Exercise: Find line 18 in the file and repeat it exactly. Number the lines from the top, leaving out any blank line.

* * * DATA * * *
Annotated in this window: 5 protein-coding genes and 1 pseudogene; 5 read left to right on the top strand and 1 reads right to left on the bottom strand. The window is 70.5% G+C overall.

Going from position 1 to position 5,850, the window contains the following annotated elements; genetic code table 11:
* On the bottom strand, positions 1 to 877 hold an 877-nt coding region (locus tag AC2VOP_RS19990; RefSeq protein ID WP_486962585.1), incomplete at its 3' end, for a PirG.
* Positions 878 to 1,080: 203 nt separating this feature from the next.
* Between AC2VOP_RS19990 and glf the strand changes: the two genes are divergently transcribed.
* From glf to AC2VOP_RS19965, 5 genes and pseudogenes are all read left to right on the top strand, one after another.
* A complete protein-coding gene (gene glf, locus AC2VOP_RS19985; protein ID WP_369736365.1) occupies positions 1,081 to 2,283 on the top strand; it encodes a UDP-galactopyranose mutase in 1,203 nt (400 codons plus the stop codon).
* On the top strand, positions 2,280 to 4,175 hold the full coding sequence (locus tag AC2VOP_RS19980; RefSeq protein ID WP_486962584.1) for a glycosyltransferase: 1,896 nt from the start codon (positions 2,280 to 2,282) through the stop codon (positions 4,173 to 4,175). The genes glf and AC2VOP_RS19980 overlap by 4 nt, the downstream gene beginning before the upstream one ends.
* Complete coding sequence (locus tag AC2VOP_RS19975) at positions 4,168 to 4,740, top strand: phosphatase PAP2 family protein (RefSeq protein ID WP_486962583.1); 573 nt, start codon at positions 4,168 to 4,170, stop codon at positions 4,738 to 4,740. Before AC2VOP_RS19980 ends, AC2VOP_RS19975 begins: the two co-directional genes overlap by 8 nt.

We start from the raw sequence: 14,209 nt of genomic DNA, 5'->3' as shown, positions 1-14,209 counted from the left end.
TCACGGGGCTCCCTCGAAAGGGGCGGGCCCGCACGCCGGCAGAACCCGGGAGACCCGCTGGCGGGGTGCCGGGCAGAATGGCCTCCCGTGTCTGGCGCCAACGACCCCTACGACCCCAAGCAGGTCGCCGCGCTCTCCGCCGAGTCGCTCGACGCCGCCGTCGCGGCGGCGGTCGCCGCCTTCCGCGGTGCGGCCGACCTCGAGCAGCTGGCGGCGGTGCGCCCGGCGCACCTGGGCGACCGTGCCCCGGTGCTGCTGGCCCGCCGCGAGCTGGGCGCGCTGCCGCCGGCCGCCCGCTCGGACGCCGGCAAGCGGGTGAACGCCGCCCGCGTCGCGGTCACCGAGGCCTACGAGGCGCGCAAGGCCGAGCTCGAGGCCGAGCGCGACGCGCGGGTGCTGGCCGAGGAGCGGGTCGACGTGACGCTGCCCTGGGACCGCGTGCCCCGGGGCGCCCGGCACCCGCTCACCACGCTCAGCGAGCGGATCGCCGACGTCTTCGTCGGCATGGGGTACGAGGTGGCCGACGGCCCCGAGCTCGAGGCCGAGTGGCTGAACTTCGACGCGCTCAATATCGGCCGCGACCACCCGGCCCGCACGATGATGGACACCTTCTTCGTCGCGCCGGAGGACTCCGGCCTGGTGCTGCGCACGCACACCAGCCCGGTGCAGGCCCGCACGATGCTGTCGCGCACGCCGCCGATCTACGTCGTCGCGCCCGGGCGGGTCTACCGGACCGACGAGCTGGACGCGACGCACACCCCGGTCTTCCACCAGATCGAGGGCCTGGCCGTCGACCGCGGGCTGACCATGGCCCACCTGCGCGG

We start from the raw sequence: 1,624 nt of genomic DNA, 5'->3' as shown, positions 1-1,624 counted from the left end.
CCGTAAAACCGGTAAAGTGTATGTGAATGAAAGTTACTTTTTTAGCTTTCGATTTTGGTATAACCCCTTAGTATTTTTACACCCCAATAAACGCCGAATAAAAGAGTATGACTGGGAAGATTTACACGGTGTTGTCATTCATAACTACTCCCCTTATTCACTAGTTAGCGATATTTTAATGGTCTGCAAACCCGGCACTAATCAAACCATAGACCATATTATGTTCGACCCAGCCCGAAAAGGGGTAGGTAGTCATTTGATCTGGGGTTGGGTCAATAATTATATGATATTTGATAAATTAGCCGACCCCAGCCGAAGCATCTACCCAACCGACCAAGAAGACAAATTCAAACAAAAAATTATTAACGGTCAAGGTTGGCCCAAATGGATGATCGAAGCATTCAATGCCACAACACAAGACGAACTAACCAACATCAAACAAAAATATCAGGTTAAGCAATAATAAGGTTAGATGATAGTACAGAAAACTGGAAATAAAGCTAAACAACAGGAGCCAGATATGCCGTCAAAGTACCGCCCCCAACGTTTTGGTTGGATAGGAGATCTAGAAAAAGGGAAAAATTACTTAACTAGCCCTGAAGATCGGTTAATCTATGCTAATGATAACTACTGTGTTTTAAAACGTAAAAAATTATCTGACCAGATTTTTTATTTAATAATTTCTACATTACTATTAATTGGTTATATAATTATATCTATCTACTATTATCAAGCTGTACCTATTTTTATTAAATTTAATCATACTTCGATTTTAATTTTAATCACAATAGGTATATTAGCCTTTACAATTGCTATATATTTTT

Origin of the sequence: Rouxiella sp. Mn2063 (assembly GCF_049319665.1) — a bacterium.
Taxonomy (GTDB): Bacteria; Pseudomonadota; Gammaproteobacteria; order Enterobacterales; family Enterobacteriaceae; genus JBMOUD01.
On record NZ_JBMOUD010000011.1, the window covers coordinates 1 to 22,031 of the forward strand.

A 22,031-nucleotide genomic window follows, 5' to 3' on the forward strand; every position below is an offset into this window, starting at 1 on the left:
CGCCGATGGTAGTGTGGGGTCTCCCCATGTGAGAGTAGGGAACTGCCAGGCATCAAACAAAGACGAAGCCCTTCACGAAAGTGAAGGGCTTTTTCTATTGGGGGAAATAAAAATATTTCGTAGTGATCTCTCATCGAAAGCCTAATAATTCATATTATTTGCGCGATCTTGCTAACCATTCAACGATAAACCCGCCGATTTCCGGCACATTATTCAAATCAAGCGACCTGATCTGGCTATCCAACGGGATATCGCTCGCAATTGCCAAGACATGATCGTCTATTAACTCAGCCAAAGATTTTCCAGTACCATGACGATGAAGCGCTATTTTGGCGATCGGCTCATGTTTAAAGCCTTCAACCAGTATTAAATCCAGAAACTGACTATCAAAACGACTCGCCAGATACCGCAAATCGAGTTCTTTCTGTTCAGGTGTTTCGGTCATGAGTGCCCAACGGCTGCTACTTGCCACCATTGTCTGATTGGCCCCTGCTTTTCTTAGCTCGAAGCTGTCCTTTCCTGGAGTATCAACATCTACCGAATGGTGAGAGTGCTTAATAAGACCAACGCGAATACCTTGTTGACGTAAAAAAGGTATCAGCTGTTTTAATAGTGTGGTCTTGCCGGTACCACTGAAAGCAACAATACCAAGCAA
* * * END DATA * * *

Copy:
CGCCGATGGTAGTGTGGGGTCTCCCCATGTGAGAGTAGGGAACTGCCAGGCATCAAACAAAGACGAAGCCCTTCACGAAAGTGAAGGGCTTTTTCTATTGGGGGAAATAAAAATATTTCGTAGTGATCTCTCATCGAAAGCCTAATAATTCATATTATTTGCGCGATCTTGCTAACCATTCAACGATAAACCCGCCGATTTCCGGCACATTATTCAAATCAAGCGACCTGATCTGGCTATCCAACGGGATATCGCTCGCAATTGCCAAGACATGATCGTCTATTAACTCAGCCAAAGATTTTCCAGTACCATGACGATGAAGCGCTATTTTGGCGATCGGCTCATGTTTAAAGCCTTCAACCAGTATTAAATCCAGAAACTGACTATCAAAACGACTCGCCAGATACCGCAAATCGAGTTCTTTCTGTTCAGGTGTTTCGGTCATGAGTGCCCAACGGCTGCTACTTGCCACCATTGTCTGATTGGCCCCTGCTTTTCTTAGCTCGAAGCTGTCCTTTCCTGGAGTATCAACATCTACCGAATGGTGAGAGTGCTTAATAAGACCAACGCGAATACCTTGTTGACGTAAAAAAGGTATCAGCTGTTTTAATAGTGTGGTCTTGCCGGTACCACTGAAAGCAACAATACCAAGCAA